When medical therapy is no longer effective for patients with advanced emphysema, doctors often have to consider interventions such as lung volume reduction surgery. This procedure removes the most severely damaged and over-inflated areas of the lung, allowing the healthier lung tissue to expand. This is major surgery and many of the people who need it are too frail to tolerate it.
A new clinical study is testing a minimally invasive way to provide lung volume reduction for patients without undergoing surgery. Using a bronchoscope, a small, umbrella-shaped, one-way valve is placed in the airways leading to the damaged lung. The valves allow air and secretions to come out of the target lobe when the patient exhales but prevent air from reentering on inhalation. The damaged part of the lung deflates, allowing the healthier portion to expand.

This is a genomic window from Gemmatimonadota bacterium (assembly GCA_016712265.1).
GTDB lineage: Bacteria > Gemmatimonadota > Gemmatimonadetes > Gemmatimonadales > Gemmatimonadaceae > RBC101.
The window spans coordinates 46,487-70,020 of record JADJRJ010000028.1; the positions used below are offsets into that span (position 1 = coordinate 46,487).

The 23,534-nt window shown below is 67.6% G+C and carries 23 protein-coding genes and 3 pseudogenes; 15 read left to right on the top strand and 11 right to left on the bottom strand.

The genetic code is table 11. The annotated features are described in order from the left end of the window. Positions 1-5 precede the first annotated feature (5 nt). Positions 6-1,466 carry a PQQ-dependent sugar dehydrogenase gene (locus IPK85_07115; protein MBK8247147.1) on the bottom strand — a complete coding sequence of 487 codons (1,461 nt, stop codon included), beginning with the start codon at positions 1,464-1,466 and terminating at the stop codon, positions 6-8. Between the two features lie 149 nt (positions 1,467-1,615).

UTMC is one of fewer than 20 centers in the country and the only center in Tennessee participating in this trial. The trial is now open and recruiting patients with severe emphysema who have daily symptoms. Patients must have completed pulmonary rehabilitation and must have quit smoking for at least four months. Participants will be randomized to either valve treatment or to a control group. They will be closely monitored for six months, then at yearly intervals.
To find out more, please contact Lauren Davis at 305-7975 or one of the physician investigators: Paul Branca, MD; James Shamiyeh, MD; or Michael McCormack, MD, at 524-7471.
Posted December 31, 2013
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